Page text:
New Democrat MP Olivia Chow addresses the media at a national caucus strategy session on Wednesday, September 11, 2013 in Saskatoon. Liam Richards/Canadian Press
New Democrat MP and possible Toronto mayoral candidate Olivia Chow says she hasn't been offered an appointment as lieutenant-governor of Ontario, despite a rumour reported Monday.
Chow, the MP for Toronto's Trinity-Spadina riding and widow of late NDP leader Jack Layton, is a strong contender in the city's 2014 mayoral race, according to a number of polls. She hasn't confirmed yet that she will run against Rob Ford, the city's beleaguered mayor. Ford filed his nomination papers last week.
A blogpost written by TVO's Steve Paikin said Prime Minister Stephen Harper could name Chow to replace David Onley, who has been Ontario's lieutenant-governor since Sept. 5, 2007. Lieutenant-governors serve for five years, although the term isn't set out in the Constitution and can be extended. Onley has held the role for more than six years.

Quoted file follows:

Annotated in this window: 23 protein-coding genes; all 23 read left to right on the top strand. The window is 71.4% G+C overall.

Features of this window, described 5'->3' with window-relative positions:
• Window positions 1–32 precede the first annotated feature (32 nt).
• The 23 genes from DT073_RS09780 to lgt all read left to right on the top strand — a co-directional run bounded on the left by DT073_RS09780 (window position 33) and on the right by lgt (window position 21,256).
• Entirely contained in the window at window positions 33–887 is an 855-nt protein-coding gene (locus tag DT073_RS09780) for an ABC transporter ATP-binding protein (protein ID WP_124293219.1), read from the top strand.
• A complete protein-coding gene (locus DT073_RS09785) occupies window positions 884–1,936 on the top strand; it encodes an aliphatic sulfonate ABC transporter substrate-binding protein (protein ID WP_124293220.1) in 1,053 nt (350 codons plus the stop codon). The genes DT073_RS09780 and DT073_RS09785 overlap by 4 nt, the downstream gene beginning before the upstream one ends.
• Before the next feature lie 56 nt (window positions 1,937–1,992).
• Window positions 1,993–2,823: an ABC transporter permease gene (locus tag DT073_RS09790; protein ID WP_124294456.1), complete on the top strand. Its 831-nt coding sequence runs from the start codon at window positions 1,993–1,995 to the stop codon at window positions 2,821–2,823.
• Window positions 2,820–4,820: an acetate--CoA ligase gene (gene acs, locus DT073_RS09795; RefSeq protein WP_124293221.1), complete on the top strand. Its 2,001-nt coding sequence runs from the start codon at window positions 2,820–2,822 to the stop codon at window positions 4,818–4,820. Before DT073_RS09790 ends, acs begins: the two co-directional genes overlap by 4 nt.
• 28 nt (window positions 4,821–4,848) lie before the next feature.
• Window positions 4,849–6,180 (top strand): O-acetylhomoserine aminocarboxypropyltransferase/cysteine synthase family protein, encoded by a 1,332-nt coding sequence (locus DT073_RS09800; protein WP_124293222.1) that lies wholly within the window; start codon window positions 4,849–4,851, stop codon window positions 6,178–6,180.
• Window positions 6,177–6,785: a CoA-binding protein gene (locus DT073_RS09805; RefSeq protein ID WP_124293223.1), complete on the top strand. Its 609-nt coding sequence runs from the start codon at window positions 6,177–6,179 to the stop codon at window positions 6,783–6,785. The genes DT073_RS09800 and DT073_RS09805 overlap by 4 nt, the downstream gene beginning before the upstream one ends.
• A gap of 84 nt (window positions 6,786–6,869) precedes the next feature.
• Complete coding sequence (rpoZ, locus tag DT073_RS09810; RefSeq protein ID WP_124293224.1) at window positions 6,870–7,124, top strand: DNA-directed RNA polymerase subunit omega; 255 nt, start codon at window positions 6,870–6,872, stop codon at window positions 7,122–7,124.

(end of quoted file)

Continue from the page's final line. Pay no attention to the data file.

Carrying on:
Making Chow lieutenant-governor would take her out of the running for Toronto mayor and open up a federal riding in downtown Toronto.
Chow quickly took to Twitter to deny the story.
"It seems the rumor mill is in full force this morning. Let me be crystal clear, the reports of an LG [lieutenant-governor] offer are completely false," Chow tweeted.
Paikin said in his blogpost that he'd approached Chow about the rumour, and that she'd laughed and changed the subject without denying it.
A spokesman for the Ontario lieutenant-governor's office said they're aware Onley's term will end in early 2014, but don't have a more specific date than that.
The municipal election will be held Oct. 27.
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